The legendary James Baldwin once said that “To be Black in this country and to be relatively conscious is to be in a rage almost all of the time.”
This morning, all I can do is keep it real. I must confess that I’m angry, frustrated, and right on the verge of that rage Baldwin speaks of.
Yesterday, in North Charleston, South Carolina a jury of 11 white men and women and one lone black man, refused to convict a white Officer, Michael Slager, in the horrific shooting death of Walter Scott, a beloved black father and veteran who was pulled over for a traffic violation. For a living, I study and write about injustice. Over the past two years I’ve written over a thousand articles on police brutality and injustice in America. What happened yesterday may very well be the most egregious, outrageous, ridiculous, preposterous, offensive miscarriage of justice I’ve ever covered. To me, it is one of the most unjust court decisions in the entire history of the United States of America.
No injustice, no single case of police brutality, was clearer, more flagrant, and better documented than Officer Michael Slager repeatedly shooting Walter Scott in the back as he ran dozens of feet away.
Filmed on a bystander’s cellphone who was on his way to work, tens of millions of us saw the injustice with our very own eyes. It was an execution.
After Slager shot the fleeing Scott in broad daylight, he was filmed planting a Taser right next to him. His story would later be that he shot Scott because Scott stole the Taser. It was all a lie.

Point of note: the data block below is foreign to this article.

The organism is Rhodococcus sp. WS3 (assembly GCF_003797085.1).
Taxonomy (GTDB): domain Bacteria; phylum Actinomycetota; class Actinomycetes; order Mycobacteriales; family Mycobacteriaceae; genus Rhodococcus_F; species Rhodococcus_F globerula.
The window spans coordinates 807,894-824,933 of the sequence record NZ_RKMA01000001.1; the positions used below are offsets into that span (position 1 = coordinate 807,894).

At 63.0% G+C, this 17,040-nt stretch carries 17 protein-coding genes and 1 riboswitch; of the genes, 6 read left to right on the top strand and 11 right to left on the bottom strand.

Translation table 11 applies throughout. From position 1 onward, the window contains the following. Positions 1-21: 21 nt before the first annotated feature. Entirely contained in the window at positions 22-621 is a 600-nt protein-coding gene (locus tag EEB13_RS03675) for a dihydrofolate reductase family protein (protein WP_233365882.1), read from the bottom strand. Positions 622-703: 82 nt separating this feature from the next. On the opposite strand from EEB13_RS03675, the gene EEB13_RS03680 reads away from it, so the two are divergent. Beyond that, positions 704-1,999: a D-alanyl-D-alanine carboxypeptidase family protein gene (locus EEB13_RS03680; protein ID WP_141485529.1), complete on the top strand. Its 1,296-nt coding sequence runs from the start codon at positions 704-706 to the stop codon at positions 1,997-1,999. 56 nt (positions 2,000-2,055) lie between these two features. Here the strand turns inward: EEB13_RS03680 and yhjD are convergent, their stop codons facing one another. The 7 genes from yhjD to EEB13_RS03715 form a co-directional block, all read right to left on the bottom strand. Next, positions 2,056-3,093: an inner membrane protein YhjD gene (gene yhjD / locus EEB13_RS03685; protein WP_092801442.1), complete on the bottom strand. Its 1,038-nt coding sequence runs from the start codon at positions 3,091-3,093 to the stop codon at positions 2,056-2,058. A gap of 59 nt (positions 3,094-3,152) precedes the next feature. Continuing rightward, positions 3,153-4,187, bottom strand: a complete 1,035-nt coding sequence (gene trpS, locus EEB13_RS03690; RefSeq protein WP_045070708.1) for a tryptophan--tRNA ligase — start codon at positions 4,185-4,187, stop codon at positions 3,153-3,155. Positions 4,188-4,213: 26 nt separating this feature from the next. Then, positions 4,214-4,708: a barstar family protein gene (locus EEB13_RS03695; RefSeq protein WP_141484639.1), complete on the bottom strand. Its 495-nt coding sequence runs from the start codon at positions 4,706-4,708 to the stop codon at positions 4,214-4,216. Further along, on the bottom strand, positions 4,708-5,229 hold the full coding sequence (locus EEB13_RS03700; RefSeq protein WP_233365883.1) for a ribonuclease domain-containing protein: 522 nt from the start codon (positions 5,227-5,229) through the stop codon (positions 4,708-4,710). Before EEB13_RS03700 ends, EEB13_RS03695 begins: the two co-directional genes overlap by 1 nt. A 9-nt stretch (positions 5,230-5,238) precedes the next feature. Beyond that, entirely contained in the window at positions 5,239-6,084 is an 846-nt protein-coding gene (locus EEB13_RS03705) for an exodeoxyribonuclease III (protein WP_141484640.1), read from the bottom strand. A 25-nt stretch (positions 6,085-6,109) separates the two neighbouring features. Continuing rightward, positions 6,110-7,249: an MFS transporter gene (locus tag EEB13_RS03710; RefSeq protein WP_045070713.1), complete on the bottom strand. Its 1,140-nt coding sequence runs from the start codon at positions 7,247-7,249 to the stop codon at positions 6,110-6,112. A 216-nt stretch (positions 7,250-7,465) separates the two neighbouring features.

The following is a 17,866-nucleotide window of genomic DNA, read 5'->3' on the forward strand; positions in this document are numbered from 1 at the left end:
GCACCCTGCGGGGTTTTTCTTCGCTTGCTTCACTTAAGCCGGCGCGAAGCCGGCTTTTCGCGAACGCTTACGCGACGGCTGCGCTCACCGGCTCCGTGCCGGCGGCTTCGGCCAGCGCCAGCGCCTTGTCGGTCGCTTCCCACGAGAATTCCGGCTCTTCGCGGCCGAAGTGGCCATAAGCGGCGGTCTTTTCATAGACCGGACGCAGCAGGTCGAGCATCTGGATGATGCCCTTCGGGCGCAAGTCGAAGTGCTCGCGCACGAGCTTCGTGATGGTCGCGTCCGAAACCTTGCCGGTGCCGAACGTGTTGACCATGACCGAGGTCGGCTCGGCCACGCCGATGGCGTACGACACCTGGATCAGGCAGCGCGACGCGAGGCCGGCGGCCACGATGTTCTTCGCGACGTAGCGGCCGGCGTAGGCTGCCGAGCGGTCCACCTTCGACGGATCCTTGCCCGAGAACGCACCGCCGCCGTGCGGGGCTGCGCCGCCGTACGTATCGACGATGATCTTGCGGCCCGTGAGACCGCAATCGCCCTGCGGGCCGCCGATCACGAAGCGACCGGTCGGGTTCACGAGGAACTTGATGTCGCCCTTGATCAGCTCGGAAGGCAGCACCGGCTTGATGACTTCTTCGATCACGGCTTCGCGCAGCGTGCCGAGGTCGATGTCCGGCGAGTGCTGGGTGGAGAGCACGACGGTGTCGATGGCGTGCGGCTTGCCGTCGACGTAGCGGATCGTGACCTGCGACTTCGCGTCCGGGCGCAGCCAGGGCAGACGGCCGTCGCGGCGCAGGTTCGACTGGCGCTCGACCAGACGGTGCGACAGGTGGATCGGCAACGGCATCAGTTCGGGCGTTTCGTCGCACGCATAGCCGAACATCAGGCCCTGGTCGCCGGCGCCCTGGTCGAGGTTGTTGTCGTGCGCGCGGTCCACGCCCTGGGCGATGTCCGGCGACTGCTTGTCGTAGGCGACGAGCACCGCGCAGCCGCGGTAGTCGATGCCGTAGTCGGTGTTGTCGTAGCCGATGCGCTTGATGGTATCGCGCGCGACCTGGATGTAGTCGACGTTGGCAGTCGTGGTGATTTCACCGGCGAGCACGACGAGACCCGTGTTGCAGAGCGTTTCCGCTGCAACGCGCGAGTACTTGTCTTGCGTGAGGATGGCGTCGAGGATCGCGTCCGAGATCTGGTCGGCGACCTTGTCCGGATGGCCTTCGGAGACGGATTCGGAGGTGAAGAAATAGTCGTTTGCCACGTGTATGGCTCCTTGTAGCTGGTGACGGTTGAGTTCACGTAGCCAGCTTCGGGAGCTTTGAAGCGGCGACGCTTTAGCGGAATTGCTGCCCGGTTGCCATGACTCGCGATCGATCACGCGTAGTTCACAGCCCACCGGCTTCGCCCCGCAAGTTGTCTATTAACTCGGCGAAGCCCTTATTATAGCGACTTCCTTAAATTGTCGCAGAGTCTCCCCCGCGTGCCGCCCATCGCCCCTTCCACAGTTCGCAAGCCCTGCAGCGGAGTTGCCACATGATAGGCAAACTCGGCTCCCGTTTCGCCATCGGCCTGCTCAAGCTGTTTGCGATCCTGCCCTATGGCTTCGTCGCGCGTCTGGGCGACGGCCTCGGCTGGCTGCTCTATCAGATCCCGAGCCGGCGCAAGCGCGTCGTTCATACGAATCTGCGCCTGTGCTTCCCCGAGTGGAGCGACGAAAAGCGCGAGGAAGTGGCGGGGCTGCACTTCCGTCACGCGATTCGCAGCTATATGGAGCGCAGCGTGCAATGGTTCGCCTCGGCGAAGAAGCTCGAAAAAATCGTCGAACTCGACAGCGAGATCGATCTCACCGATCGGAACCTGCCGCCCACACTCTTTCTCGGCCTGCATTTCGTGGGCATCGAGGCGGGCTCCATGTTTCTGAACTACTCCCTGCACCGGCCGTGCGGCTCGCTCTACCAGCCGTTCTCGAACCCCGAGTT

Walter Scott was running for his life. Knowing what we know now, he may have very well looked into the eyes of Michael Slager, who had a record of excessive force, and know that he was immediate danger of being killed. Whatever the case, even though Scott was more than a few dozen feet away, Slager aimed and repeatedly shot the brother in the back and killed him.
After he fired the shots, Slager made no effort to show even a smidgen of care, concern or urgency about Scott. The North Charleston Police Department did the right thing and fired him that same week. The video was indisputable proof for their white police chief to make such a decision. They determined that Slager lied about the incident on his early reports. Local prosecutors didn’t drag their feet either. They charged Slager with murder, but also gave the eventual jury the option to convict on a lesser charge.
But a year later, in the shadows of the election of Donald Trump as our next President, a lone white man on the jury simply refused to convict Slager. From the notes and comments we’ve seen from his fellow jurors – nothing, no amount of evidence, could persuade him. The lone black man on the juror, who became the foreman, told the judge last week that he thought this juror needed to be removed, but he wasn’t. That’d be too much like right.
Simply put, I don’t respect a justice system that refuses to convict Officer Michael Slager ON ANY CHARGE for what he did. He shot a fleeing unarmed man in the back in cold blood. It was filmed. Not only did activists believe it to be an injustice, but local police and prosecutors also agreed.
Nonetheless, here we are. Of the thousands and thousands of people who’ve been killed by police in our country over these past few years, this was the case where I knew in my heart and mind that we’d finally get a conviction.
But just as millions of people underestimated the role of white supremacy in this past presidential election, I simply underestimated what it could do in this case.
I’ll close with a thought I’ve shared before. We must stop saying this criminal justice system is broken. That would suggest it was well designed and somewhere got off track. No, this system is functioning exactly the way it was intended to function. It’s firing on all cylinders.
And if we’re going to impact it in any measurable way, we must organize like we’ve never done before.